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An Alabama Probate Judge Gave My Mother a Life Sentence

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By Nancy Gregory-McLendon (formerly Nancy Scott)
June 15, 2021 – World Elder Abuse Awareness Day

I am definitely my mother’s daughter. We shared a profession (retired school teachers), a love of reading, writing, and travel. My mother was a true fighter; you don’t live to be 103 years old without having a will to live.

My mom took care of me when I was young and, as the years passed, our roles shifted as I became her caregiver. For 30 years, my mom trusted me to act as her Power of Attorney for financial and medical matters. We thought we had prepared for the inevitable – I would be responsible for managing her affairs when the time came – but we were about to learn otherwise.


What I didn’t know, (and who would know this ahead of time?) was the guardian and conservatorship arena is no place for the uninformed. The phrase, “If you are the smartest person in the room, you’re in the wrong room” couldn’t be more wrong when it comes to guardianships.

In America, a judge can determine a person to be incapacitated and take away their civil liberties with shockingly little evidence. A judge can also ignore a power of attorney or health care directive and appoint a person of their choosing instead. A guardian can liquidate property and belongings and take percentage of the proceeds as a commission. The guardian can also isolate their ward (victim) from friends and family.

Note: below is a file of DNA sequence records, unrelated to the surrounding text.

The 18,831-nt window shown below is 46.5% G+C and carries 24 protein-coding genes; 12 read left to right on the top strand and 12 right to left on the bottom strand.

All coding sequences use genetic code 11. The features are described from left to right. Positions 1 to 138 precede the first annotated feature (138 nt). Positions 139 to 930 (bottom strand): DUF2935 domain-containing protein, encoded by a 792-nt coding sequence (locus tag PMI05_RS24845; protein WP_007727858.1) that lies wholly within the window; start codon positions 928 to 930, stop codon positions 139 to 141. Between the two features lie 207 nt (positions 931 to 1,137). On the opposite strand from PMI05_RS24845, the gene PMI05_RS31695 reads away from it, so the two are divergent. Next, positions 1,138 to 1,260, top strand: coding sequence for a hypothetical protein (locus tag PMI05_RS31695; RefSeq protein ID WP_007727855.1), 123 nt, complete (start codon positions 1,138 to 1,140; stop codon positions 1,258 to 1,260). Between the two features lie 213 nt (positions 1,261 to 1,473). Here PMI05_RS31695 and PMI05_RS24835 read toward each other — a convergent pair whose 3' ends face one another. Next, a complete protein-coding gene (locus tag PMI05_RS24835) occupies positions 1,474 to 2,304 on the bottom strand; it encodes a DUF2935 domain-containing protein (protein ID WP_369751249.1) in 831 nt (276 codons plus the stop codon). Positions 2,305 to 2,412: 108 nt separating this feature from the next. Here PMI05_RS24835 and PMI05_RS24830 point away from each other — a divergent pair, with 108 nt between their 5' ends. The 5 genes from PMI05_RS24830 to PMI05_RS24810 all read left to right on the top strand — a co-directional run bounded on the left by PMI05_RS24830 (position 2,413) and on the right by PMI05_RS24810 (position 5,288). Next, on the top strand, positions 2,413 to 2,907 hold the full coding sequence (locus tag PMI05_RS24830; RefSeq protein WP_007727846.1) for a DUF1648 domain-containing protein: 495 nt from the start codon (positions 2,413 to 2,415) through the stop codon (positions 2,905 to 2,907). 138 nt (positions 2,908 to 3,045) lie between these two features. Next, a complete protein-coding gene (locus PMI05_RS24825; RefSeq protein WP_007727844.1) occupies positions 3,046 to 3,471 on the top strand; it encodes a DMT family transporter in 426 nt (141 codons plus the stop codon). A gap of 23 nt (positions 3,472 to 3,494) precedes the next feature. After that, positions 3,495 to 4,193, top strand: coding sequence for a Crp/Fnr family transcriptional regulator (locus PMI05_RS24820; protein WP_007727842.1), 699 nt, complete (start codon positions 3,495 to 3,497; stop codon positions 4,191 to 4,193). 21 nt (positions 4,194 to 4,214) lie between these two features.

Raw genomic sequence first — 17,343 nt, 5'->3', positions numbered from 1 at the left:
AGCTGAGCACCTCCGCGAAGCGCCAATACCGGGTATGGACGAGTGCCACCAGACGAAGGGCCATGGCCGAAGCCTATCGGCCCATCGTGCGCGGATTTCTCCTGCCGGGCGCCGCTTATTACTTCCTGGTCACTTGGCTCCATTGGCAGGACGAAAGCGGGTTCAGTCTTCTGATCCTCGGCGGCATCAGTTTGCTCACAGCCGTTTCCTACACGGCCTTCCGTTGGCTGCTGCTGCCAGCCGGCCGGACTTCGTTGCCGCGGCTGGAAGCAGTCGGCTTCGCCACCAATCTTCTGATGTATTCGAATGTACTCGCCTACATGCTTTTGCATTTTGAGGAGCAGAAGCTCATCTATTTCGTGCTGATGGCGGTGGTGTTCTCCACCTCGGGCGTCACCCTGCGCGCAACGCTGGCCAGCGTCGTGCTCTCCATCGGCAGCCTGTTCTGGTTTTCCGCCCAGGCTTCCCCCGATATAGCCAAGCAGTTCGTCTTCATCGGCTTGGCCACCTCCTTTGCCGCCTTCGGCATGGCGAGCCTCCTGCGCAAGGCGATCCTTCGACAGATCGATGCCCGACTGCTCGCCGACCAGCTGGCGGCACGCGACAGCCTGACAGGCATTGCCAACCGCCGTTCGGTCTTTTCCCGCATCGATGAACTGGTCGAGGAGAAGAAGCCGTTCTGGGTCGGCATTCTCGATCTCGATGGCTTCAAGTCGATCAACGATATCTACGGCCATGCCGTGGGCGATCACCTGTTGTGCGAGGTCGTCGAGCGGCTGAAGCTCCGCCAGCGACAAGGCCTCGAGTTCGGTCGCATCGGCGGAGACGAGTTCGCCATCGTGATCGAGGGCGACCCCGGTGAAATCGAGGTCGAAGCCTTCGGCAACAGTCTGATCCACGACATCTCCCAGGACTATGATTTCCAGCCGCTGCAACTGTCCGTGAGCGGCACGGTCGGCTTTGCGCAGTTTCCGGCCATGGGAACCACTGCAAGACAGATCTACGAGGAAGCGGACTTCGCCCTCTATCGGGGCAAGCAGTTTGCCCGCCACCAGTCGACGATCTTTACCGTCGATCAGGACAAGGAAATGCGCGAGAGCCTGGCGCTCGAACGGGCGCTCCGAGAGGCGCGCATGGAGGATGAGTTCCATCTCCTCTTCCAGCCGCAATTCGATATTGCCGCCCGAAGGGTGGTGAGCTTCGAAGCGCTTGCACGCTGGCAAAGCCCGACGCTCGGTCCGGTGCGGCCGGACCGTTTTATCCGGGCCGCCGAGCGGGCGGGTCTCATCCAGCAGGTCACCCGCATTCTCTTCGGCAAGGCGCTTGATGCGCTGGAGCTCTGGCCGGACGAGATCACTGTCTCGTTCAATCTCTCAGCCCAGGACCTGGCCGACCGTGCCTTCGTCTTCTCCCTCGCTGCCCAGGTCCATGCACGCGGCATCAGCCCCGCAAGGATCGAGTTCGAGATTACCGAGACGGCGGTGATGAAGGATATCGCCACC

My mom and I did not seek assistance from the Jefferson County Probate Court, but that didn’t stop them from taking charge of her life. More

“They’ve Killed Her” – Retired Alabama Schoolteacher Dies under State Guardianship

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Terri LaPoint

“She’s gone.” The call came in Monday from Nancy Scott regarding her mother, Marian Leonard, who had been taken from her family and placed onto hospice care against her will. Nancy was in tears when she told me that her mother died on Saturday, August 24, but nobody bothered to notify her until Monday.

Marian Leonard died in a nursing home that she was forced into by a judge in early 2018. Last month, her court-appointed guardian Sidney Summey restricted her from having any visitors except a token hour and a half visit twice per month from her daughter – the woman that Mrs. Leonard had designated as her chosen power of attorney, not just once, but 3 different times over a 30 year period.

She died alone. No family or friends were permitted to be with her in her final weeks. The guardian had even taken her away from her roommate, whom Nancy viewed as her mother’s “guardian angel.”

Nancy, who has been fighting the court since custody of her mother was seized by the state, is devastated.

It’s like being in the middle of a horror story.

All her mother’s planning to ensure that she would live out her elderly years on her own terms vanished with the stroke of a judge’s pen, at the request of social workers from the Alabama Department of Human Resources (DHR) and St. Vincent’s Hospital. The simplest request, that her only daughter be with her at the end, was denied.

Nancy’s voice cracked as she cried:

I couldn’t save her. I tried so hard to get her out of there.

Marian Leonard was known to her former English students as “Mrs. Gregory.” Yearbook photo provided by family.

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